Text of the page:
Thanks for that info, Brett. I have a riding buddy named Brett:laugh I pretty much did all those things when I tested it. Except for checking valves. It starts easy when cold, so I don't think the valves are an issue. But I will check them. It sounds like I got carbon build-up, no? That sounds alot easier and cheaper than a top-end rebuild. So, the plug fouling issue is maybe ignition related or maybe the throttle body needs a cleaning? That may be a contributing factor to the carbon build-up. I guess I need to invest in a manual.
 

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Thanks for that info, Brett. I have a riding buddy named Brett:laugh I pretty much did all those things when I tested it. Except for checking valves. It starts easy when cold, so I don't think the valves are an issue. But I will check them. It sounds like I got carbon build-up, no? That sounds alot easier and cheaper than a top-end rebuild. So, the plug fouling issue is maybe ignition related or maybe the throttle body needs a cleaning? That may be a contributing factor to the carbon build-up. I guess I need to invest in a manual.

You are welcome! Check your private messages when you get a chance.
 

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Did you do a dry and wet compression check? Is the plug fouled with gas or oil? You might get a #7 plug instead of a #8. Yes, you should adjust your valves for better cold starts.

WELCOME TO THE FORUM.


Dry compression is a warmed up motor. Wet compression is warmed up, then add about 1/8oz of oil to see if the reading increases a lot. That indicates worn rings. I wouldn't be worried about a high reading. I would almost suspect a bad gauge, maybe exchange it and do your test again.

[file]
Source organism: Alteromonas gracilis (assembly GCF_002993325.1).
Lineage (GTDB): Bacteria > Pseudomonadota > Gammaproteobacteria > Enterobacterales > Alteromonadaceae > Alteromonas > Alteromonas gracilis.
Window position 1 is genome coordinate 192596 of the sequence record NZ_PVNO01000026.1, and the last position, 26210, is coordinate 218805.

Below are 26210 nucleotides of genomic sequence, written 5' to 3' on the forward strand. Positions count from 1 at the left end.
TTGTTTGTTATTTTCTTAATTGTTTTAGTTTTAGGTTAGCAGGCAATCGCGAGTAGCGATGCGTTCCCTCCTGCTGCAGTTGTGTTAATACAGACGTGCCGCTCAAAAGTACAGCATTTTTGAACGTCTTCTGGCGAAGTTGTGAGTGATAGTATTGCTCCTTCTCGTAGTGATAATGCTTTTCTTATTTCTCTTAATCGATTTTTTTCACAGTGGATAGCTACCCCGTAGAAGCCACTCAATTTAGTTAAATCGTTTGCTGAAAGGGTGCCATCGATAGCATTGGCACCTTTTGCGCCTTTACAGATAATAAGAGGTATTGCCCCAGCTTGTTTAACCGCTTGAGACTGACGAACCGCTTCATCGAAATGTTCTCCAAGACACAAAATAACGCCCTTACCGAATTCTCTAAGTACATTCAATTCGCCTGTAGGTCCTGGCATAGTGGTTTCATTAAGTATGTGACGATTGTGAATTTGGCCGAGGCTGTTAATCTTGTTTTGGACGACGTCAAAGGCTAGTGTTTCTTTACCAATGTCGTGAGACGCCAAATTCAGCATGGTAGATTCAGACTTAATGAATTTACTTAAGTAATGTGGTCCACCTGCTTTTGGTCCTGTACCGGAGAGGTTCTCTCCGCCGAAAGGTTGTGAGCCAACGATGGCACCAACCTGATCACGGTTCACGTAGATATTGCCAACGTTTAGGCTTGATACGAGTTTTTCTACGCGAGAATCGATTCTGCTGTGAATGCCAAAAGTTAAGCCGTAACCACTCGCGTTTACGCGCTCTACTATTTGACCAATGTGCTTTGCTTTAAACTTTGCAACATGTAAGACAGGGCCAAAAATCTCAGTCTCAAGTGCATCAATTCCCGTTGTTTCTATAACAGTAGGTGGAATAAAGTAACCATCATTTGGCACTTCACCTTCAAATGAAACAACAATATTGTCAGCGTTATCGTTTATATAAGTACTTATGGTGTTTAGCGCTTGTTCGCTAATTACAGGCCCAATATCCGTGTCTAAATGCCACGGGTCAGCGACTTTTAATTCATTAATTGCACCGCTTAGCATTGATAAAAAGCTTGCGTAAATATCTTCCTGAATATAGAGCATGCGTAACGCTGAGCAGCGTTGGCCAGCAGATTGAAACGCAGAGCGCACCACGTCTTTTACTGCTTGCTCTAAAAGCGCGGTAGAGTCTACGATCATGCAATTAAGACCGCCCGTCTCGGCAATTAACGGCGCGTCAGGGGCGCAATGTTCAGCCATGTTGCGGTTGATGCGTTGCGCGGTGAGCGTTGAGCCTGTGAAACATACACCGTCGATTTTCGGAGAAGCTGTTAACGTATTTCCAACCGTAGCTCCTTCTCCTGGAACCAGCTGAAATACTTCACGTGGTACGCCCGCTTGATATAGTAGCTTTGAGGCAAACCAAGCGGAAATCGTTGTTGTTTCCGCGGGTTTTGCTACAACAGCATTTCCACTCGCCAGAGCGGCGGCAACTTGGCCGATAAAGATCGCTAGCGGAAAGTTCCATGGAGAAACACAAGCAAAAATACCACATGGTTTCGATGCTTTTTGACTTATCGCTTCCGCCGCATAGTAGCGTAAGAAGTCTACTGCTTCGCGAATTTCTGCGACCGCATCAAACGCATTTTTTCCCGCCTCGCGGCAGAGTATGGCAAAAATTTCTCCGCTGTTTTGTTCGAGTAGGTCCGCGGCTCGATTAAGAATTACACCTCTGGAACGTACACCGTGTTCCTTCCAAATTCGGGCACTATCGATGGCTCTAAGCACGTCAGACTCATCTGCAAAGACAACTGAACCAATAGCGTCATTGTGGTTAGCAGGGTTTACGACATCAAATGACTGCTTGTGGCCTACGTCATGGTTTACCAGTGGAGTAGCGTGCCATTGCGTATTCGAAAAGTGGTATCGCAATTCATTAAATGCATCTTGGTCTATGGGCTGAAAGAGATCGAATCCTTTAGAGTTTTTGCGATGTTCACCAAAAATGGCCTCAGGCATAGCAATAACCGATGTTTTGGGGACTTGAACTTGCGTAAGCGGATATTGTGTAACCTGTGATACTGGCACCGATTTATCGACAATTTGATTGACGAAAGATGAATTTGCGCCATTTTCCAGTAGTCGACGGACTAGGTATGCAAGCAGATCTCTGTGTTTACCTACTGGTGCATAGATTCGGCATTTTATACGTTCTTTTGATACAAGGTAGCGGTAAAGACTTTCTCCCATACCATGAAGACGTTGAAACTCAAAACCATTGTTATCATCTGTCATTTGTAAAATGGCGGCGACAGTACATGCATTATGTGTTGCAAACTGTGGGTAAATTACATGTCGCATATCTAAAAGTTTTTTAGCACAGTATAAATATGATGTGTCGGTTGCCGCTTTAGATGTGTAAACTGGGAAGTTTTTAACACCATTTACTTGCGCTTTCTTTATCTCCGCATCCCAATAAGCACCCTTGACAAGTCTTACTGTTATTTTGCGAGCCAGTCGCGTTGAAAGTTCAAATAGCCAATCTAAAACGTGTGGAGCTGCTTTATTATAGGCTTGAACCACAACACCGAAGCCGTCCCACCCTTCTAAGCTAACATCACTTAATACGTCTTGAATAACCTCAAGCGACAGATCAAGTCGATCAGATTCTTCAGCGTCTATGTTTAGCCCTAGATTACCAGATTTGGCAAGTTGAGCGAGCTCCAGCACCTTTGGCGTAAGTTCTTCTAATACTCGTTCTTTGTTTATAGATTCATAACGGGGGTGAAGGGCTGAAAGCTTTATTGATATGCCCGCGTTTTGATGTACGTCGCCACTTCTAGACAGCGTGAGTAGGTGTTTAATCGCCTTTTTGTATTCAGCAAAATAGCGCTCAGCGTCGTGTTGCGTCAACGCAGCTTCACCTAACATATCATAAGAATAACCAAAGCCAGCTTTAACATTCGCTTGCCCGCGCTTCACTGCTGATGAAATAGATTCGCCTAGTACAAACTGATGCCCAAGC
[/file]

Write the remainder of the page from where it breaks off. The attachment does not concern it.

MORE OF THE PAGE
Again, is the plug fouled with gas or oil??


If you haven't, change your oil and filter. The gray color indicates water, but there could be fuel in it too.


A #7 plug is hotter and may burn a little cleaner.
 

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Discussion Starter #15
Dry compression is a warmed up motor. Wet compression is warmed up, then add about 1/8oz of oil to see if the reading increases a lot. That indicates worn rings. I wouldn't be worried about a high reading. I would almost suspect a bad gauge, maybe exchange it and do your test again.


Again, is the plug fouled with gas or oil??


If you haven't, change your oil and filter. The gray color indicates water, but there could be fuel in it too.


A #7 plug is hotter and may burn a little cleaner.

I tested it with my old tester and thought that it was way off. I bought a new one and it was within 2 p.s.i of the old one. IDT it's the gauge. I'm not sure on what is fouling the plug. I'll check on it when I get a chance.Thanks!
 

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I put some run time on it and it hasn't fouled the plug yet. I'm thinking maybe that nasty air cleaner caused the carbon build-up, but, now that it's flowing good and clean air the carbon is burning out? IDK Hoping :smile
 

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Dunno but it's never a bad idea to have a clean air filter :)